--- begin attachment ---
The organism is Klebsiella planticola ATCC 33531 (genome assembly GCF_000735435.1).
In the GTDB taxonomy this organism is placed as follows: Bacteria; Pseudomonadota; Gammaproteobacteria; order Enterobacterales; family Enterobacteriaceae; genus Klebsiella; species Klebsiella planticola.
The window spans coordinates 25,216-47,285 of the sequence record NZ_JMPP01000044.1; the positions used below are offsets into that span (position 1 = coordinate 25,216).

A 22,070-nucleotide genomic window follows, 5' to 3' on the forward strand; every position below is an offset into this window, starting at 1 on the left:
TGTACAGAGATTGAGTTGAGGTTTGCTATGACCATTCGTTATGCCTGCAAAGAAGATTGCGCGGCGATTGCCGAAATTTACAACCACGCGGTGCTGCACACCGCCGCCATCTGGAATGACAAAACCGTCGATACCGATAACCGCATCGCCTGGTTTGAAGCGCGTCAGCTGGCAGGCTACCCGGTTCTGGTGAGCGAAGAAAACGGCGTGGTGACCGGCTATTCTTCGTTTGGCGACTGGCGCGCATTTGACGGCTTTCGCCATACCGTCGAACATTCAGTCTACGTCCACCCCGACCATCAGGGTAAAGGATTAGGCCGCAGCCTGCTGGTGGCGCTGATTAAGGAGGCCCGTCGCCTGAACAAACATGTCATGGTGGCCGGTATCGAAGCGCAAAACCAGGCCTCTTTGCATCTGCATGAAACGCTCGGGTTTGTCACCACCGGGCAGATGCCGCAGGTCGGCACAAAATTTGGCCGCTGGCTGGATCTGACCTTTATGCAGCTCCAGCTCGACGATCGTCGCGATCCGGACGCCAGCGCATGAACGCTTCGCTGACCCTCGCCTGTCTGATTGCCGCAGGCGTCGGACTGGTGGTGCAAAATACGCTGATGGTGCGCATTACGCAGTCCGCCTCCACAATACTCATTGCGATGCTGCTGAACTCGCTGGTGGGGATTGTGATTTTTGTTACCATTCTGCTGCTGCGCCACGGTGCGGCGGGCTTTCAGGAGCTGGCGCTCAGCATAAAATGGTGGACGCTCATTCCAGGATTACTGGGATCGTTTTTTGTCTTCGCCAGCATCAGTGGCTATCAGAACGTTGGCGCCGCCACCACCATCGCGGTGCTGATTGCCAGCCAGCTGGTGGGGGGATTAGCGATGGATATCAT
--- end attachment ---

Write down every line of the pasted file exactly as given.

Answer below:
The organism is Klebsiella planticola ATCC 33531 (genome assembly GCF_000735435.1).
In the GTDB taxonomy this organism is placed as follows: Bacteria; Pseudomonadota; Gammaproteobacteria; order Enterobacterales; family Enterobacteriaceae; genus Klebsiella; species Klebsiella planticola.
The window spans coordinates 25,216-47,285 of the sequence record NZ_JMPP01000044.1; the positions used below are offsets into that span (position 1 = coordinate 25,216).

A 22,070-nucleotide genomic window follows, 5' to 3' on the forward strand; every position below is an offset into this window, starting at 1 on the left:
TGTACAGAGATTGAGTTGAGGTTTGCTATGACCATTCGTTATGCCTGCAAAGAAGATTGCGCGGCGATTGCCGAAATTTACAACCACGCGGTGCTGCACACCGCCGCCATCTGGAATGACAAAACCGTCGATACCGATAACCGCATCGCCTGGTTTGAAGCGCGTCAGCTGGCAGGCTACCCGGTTCTGGTGAGCGAAGAAAACGGCGTGGTGACCGGCTATTCTTCGTTTGGCGACTGGCGCGCATTTGACGGCTTTCGCCATACCGTCGAACATTCAGTCTACGTCCACCCCGACCATCAGGGTAAAGGATTAGGCCGCAGCCTGCTGGTGGCGCTGATTAAGGAGGCCCGTCGCCTGAACAAACATGTCATGGTGGCCGGTATCGAAGCGCAAAACCAGGCCTCTTTGCATCTGCATGAAACGCTCGGGTTTGTCACCACCGGGCAGATGCCGCAGGTCGGCACAAAATTTGGCCGCTGGCTGGATCTGACCTTTATGCAGCTCCAGCTCGACGATCGTCGCGATCCGGACGCCAGCGCATGAACGCTTCGCTGACCCTCGCCTGTCTGATTGCCGCAGGCGTCGGACTGGTGGTGCAAAATACGCTGATGGTGCGCATTACGCAGTCCGCCTCCACAATACTCATTGCGATGCTGCTGAACTCGCTGGTGGGGATTGTGATTTTTGTTACCATTCTGCTGCTGCGCCACGGTGCGGCGGGCTTTCAGGAGCTGGCGCTCAGCATAAAATGGTGGACGCTCATTCCAGGATTACTGGGATCGTTTTTTGTCTTCGCCAGCATCAGTGGCTATCAGAACGTTGGCGCCGCCACCACCATCGCGGTGCTGATTGCCAGCCAGCTGGTGGGGGGATTAGCGATGGATATCAT